Courtesy of AndroLib
ADW.Launcher replaces the existing Android drawer. The drawer is the icon at the bottom of the screen you click to see all your apps. ADW.Launcher is a great piece of software. There are tons of options and rarely a bug. It’s wildly popular in the Android community, especially among developers.
It allows you to have up to 9 home pages, 4 shortcuts on the drawer (a ‘secret’ dock-bar can hold even more shortcuts). With version 1.0, there are even some great looking themes, some of which cost a $1 (ADW.Launcher is free). Well worth it. Highly recommended.
Some manufacturers already customize the drawer heavily so this application may not make sense in those scenarios.
Courtesy of AndroLib
Facebook’s Android app does exactly what you expect. You can browser your Facebook friend feed and also post your status as well as check email. The app’s biggest asset isn’t even the actual app, it’s the Android integration that comes along with it. For example, after taking a picture, you can ‘share’ it right to Facebook. It also provides synchronization between your Android contacts and those in Facebook. For example, when calling my mom, whom I don’t have a picture for, I see your facebook photo pop up instead. It’s also helped me find phone numbers (only when the Facebook user has shared their phone number).
Some Android manufacturers offer their own Facebook integration, so this app may not benefit you.
Another ‘must have’ app.
Courtesy of http://socialnmobile.blogspot.com
ColorNote stands above over note taking applications due to it’s checklist functionality and ease of use. For example, in doing some heavy house renovations, I created several notes and placed them on a separate home screen. This gave me easy access to the lists from the home page. At the beginning of each day I would view my tasks to be done and at the end of the day I would update a list of supplies that I would need to buy. It kept my chaos remarkably organized. Highly recommended.
Don’t worry if pink isn’t your color. As the name suggests, you can customize the color of each note. The default is yellow.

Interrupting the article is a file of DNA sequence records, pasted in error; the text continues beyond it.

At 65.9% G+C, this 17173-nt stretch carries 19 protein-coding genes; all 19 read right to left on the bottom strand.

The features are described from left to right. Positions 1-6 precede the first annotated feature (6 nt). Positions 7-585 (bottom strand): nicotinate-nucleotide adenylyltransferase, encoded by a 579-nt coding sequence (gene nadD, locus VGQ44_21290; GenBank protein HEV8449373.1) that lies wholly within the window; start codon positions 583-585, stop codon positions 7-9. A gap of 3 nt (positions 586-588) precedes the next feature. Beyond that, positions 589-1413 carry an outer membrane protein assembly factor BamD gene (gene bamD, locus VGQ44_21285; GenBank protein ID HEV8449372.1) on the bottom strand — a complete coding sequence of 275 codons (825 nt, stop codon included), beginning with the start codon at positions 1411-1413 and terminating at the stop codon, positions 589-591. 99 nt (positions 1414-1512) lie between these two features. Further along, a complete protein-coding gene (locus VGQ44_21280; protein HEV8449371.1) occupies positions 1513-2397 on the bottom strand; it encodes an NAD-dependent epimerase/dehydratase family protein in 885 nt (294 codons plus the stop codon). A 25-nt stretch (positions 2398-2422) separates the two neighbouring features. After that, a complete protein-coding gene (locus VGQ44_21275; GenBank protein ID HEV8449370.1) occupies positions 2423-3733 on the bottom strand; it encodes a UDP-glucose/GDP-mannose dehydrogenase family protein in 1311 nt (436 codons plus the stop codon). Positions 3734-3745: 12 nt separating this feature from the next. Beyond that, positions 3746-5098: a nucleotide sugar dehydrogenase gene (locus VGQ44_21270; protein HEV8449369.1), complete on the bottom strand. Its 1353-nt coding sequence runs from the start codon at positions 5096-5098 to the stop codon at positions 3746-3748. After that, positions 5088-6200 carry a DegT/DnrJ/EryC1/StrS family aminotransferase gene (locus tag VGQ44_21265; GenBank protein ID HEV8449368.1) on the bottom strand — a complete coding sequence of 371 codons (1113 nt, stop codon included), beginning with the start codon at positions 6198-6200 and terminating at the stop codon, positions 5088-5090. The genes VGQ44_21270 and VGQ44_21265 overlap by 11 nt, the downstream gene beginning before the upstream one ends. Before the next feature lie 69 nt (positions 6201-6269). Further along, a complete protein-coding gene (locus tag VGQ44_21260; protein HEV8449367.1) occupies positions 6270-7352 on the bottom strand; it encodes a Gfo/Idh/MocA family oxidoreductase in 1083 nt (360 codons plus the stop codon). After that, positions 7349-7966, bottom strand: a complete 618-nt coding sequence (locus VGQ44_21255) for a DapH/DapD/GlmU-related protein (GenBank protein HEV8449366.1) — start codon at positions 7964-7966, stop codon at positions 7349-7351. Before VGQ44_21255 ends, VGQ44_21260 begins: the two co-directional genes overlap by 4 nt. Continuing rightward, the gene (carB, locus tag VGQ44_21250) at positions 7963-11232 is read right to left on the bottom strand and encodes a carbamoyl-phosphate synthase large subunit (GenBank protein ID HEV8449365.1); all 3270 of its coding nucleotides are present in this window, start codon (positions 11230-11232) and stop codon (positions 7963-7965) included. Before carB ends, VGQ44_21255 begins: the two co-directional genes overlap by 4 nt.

courtesy of AndroLib
is another app that should be included with Android. Dialer One replaces the simple phone dialer that ships with Android with one that can perform T9 searches on your phonebook. Even many basic non-smartphones provide this functionality, so I’m not sure why Google omitted it. Many phone manufacturers (HTC, Samsung and I think Sony) include their own dialer, so in those cases, this app would be redundant.
Download Dialer One
Dialer One is a ‘must have’ application, but has problems. Contact pictures sometimes do not display, due to restricted access to Facebook profile pictures. It’s also slow on my HTC Magic running Android 2.1. On faster phones and Android 2.2, I would expect it to run without sluggishness.
courtesy of AndroLib
Quick Settings put all the mostly used settings in one place for easy access instead of having to dig through the settings menu. I use it almost everyday, especially to adjust the screen brightness or turn on WiFi. It even has a flashlight app, which I have yet to use. It is highly customizable, allowing you to hide or replace settings you might or might not use. Place it on the desktop or dock bar or any place you can access it easily. A ‘must have’ app.
The developer doesn’t have a dedicated home page, but does have an active twitter feed.
Barcode Scanner should ship with Android. It allows your device to scan most barcodes. Many applications actually rely on this software, for example, Key Ring. Barcodes? Who cares? I thought that at first too. What makes Barcode Scanner so useful is the proliferation of QR Codes, which are fancy square barcodes that allow encoding of many different type of data. For example, I have included a QR Codes in all my reviews. The QR Code contains an address to the Android Market allowing you to download the app within seconds. Just scan the code in (right from your monitor) and you will be prompted to download the app. No searching, no typing.
Download Barcode Scanner
QR Codes also allow encoding of contact information, latitude and longitude, plain text, etc. My next set of business cards will have a QR Code containing my contact information allowing people to add me to their address books with the scan of a code. I also plan on using them in my geocaching activities.
Want to generate your own QR Code? Have at it.